VANCOUVER — They did so much last year, yet they know that they can do so much more.
Interestingly, they will have to do a lot more just to get some to really, truly, honestly believe in them.
That’s just the way it is at Hudson’s Bay.
The Eagles had their first winning season since 2002 last year and they bring back seven players who made the all-league team, including three who were honored for two positions.
“It’s not the old Bay. It’s the new Bay. These guys are good,” senior Marco Cadiz said.
“Everyone thinks we’re still the underdog. That’s fine with me,” Cadiz continued. “I’m fine with people thinking, ‘Oh, it’s Hudson’s Bay.’ We’re going to smack you in the mouth.”
Still, even with the 5-4 campaign, the Eagles know they let at least one get away. That cost them, too. Bay went 2-3 in the Class 3A Greater St. Helens League, tied with two other teams for third place. Bay missed out in the tiebreaker.
The Eagles are in a bit of a conundrum, too. They know last year is over and they must move on, but they also want to use last year as motivation.
“We all know we still have more to do,” said senior Myles Artis. “We have a chip on our shoulder. Still unfinished business.”
Artis and Cadiz said all of the Eagles understand what it is going to take to finish the job. They took turns explaining the team’s philosophy going into the 2017 season.
“We had a winning season last year but we haven’t done anything yet,” Artis said.
“Last season doesn’t matter. It’s a new year,” Cadiz added.
“You can tell when a team starts getting satisfied,” Artis said. “We wouldn’t allow that from our teammates.”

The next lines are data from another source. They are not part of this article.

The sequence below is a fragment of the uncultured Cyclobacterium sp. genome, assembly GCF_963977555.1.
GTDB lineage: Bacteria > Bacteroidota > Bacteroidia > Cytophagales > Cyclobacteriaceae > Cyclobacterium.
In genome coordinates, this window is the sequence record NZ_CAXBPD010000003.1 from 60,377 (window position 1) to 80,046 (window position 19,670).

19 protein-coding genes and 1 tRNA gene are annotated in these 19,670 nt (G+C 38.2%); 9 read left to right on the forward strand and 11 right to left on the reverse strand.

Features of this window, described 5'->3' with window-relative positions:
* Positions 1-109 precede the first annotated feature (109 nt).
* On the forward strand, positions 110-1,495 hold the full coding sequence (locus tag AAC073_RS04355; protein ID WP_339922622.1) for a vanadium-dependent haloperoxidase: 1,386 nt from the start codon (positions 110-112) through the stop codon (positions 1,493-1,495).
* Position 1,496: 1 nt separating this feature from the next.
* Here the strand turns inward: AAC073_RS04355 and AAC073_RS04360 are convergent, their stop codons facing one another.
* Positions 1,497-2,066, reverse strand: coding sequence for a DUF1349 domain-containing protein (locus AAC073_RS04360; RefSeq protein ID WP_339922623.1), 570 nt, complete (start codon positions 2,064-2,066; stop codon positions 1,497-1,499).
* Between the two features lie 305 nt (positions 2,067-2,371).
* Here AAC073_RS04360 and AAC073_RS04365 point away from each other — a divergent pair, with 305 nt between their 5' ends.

“Nothing is handed to you,” Cadiz said. “You have to work for it.”
New coach Ray Lions has to love hearing those words. In fact, he knew he was taking over a talented team when he was hired. Now he knows that talent also shows up in the weight room. He knows these players are committed to doing something special.
After what he has witnessed in this summer offseason program, he said the Eagles could contend for a league title. Yes, Mountain View is still the top dog, he said, but he expects his squad to be in the mix.
“The thing a coach is looking for is experience,” Lions said. “The game slows down for them.
They should have the mentality of ‘I’ve seen this, I’ve prepared for it, now I will bring a higher level of play because of that.’”
At the same time, he does not want his returning all-leaguer players to think it’s all on them to make it happen.
“We have a lot of new guys that people are not aware of,” Lions said. “We look forward to highlighting the new guys, too.”
That would have to include Brian Perez, who played tight end last year but is stepping in at quarterback this season. Lions said he walked into practice this summer as if he has been playing QB his whole life.
Perez has plenty of talent around him, too.
Cadiz had more than 1,100 yards from scrimmage and rushed for 11 touchdowns in his all-league performance. He also made all-league as a returner.
Artis averaged more than 10 yards per catch as an all-league tight end, and was also all-league at linebacker.
Carter Morse averaged more than 20 years per catch as an all-league wide receiver. He also was a shutdown cornerback, earning all-league status there, too.
If the offense stalls in the red zone, all-league kicker Alfonso Barajas is back, too, to add more points.
The Eagles have a stellar lineman — Angel Terry — and a dominating linebacker — Akilotoa Kaumatale — to anchor the defense.
“There are elements of excitement,” Lions said. “A lot of good things happening at Bay. Good people, good staff, good young men.”
Eventually, if all goes to Lions’ plan, others will start to realize the talent at Hudson’s Bay.
Of course, he does not mind if, in his first season, other teams will still think of the old Eagles.
“Years of not being successful at Bay, people have written us off,” Lions said. “A lot of people do realize a lot of weapons are coming back, but they will overlook us and look toward the ‘top-tier team.’ We’ll use that to our advantage.”
His players believe.
“It’s our turn,” Cadiz said.
“As soon as you look over us, that’s when we’ll step over you,” Artis said.